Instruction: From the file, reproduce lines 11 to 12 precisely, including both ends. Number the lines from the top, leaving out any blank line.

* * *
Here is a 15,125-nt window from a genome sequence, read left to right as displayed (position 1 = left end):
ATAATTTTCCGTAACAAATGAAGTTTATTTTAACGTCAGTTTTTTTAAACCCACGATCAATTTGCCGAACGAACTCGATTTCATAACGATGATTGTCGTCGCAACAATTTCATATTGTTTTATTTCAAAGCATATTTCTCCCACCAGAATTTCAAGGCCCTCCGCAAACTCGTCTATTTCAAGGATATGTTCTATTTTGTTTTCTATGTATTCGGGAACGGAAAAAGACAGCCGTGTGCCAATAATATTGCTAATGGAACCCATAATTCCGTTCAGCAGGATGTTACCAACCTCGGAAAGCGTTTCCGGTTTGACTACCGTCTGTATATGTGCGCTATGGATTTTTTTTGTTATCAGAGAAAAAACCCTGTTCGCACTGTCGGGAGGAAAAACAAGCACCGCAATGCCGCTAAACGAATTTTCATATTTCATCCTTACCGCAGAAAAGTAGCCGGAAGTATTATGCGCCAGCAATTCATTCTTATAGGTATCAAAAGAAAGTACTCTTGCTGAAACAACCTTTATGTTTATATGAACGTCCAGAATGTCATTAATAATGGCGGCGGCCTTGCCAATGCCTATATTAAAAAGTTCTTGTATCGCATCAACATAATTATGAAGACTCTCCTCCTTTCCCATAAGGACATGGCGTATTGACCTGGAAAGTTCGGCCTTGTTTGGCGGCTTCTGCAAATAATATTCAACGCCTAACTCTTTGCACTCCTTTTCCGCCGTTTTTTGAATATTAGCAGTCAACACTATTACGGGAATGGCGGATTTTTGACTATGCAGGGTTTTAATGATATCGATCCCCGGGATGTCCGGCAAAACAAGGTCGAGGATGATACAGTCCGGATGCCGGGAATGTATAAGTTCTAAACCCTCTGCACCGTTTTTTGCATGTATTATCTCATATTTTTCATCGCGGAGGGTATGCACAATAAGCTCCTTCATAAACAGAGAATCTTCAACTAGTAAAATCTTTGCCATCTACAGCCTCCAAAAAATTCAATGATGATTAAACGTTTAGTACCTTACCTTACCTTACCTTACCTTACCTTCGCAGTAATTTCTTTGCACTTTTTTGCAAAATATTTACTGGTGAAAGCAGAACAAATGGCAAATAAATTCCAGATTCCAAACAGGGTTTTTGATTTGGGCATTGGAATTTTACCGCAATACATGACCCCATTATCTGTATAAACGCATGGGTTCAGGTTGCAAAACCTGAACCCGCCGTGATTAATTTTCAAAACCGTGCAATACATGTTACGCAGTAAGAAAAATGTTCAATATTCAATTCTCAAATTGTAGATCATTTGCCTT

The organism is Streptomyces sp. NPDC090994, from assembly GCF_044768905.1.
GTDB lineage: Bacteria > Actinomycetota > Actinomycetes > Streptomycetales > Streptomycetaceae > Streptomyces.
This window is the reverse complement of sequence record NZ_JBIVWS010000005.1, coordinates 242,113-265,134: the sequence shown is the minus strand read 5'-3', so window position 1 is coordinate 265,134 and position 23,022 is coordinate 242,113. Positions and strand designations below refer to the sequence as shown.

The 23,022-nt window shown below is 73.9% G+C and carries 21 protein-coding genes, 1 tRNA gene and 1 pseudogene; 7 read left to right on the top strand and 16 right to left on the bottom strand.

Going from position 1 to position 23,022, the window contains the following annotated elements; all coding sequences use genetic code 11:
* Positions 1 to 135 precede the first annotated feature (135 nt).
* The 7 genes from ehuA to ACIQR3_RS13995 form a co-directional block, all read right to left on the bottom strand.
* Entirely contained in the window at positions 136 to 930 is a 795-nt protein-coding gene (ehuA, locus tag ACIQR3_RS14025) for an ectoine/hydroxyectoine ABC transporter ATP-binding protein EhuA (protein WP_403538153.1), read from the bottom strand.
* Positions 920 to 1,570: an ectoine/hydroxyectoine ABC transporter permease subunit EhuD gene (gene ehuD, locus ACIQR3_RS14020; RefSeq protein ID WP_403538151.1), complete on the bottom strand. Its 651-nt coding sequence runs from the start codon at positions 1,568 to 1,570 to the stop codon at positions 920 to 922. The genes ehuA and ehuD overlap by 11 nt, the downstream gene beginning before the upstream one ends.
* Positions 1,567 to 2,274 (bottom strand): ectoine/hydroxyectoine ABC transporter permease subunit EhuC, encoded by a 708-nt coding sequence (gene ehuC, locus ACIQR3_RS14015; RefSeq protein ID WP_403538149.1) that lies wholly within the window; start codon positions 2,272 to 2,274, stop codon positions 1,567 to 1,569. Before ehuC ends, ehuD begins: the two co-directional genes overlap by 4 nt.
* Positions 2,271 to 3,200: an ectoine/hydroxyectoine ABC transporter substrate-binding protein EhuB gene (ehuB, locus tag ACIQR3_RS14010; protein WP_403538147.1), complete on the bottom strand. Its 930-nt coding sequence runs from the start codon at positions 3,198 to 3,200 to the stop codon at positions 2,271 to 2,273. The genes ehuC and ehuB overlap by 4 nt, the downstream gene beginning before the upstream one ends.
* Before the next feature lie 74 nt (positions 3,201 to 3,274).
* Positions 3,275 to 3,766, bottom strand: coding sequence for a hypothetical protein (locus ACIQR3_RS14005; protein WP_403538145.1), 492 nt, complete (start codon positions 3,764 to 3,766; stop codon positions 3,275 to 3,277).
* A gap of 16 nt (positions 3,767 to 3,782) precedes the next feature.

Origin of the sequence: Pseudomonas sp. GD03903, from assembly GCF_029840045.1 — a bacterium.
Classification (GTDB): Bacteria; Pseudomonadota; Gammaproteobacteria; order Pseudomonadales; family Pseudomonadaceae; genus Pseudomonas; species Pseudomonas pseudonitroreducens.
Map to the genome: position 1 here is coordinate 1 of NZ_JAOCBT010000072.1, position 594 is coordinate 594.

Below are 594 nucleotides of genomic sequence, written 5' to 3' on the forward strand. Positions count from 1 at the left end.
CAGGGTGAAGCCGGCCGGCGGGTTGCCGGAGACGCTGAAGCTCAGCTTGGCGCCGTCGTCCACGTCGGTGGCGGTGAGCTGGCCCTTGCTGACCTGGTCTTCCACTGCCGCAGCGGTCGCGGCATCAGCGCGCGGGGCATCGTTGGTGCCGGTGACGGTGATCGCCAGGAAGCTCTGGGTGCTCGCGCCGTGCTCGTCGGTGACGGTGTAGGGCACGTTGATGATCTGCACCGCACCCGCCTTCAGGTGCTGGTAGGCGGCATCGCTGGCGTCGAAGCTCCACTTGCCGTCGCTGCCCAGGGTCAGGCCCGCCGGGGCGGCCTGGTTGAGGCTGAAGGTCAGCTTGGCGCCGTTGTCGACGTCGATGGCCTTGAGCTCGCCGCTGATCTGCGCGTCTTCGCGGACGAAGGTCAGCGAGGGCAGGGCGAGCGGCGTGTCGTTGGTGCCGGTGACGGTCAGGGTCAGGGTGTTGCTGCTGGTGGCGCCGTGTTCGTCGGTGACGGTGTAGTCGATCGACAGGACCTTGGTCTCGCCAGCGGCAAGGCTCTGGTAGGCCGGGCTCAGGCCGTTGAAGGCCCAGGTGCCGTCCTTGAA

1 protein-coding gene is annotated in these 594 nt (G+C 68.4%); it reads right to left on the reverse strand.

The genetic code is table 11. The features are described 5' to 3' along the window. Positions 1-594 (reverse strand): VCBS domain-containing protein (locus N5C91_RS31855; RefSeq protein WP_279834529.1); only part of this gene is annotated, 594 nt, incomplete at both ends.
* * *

* Positions 920 to 1,570: an ectoine/hydroxyectoine ABC transporter permease subunit EhuD gene (gene ehuD, locus ACIQR3_RS14020; RefSeq protein ID WP_403538151.1), complete on the bottom strand. Its 651-nt coding sequence runs from the start codon at positions 1,568 to 1,570 to the stop codon at positions 920 to 922. The genes ehuA and ehuD overlap by 11 nt, the downstream gene beginning before the upstream one ends.
* Positions 1,567 to 2,274 (bottom strand): ectoine/hydroxyectoine ABC transporter permease subunit EhuC, encoded by a 708-nt coding sequence (gene ehuC, locus ACIQR3_RS14015; RefSeq protein ID WP_403538149.1) that lies wholly within the window; start codon positions 2,272 to 2,274, stop codon positions 1,567 to 1,569. Before ehuC ends, ehuD begins: the two co-directional genes overlap by 4 nt.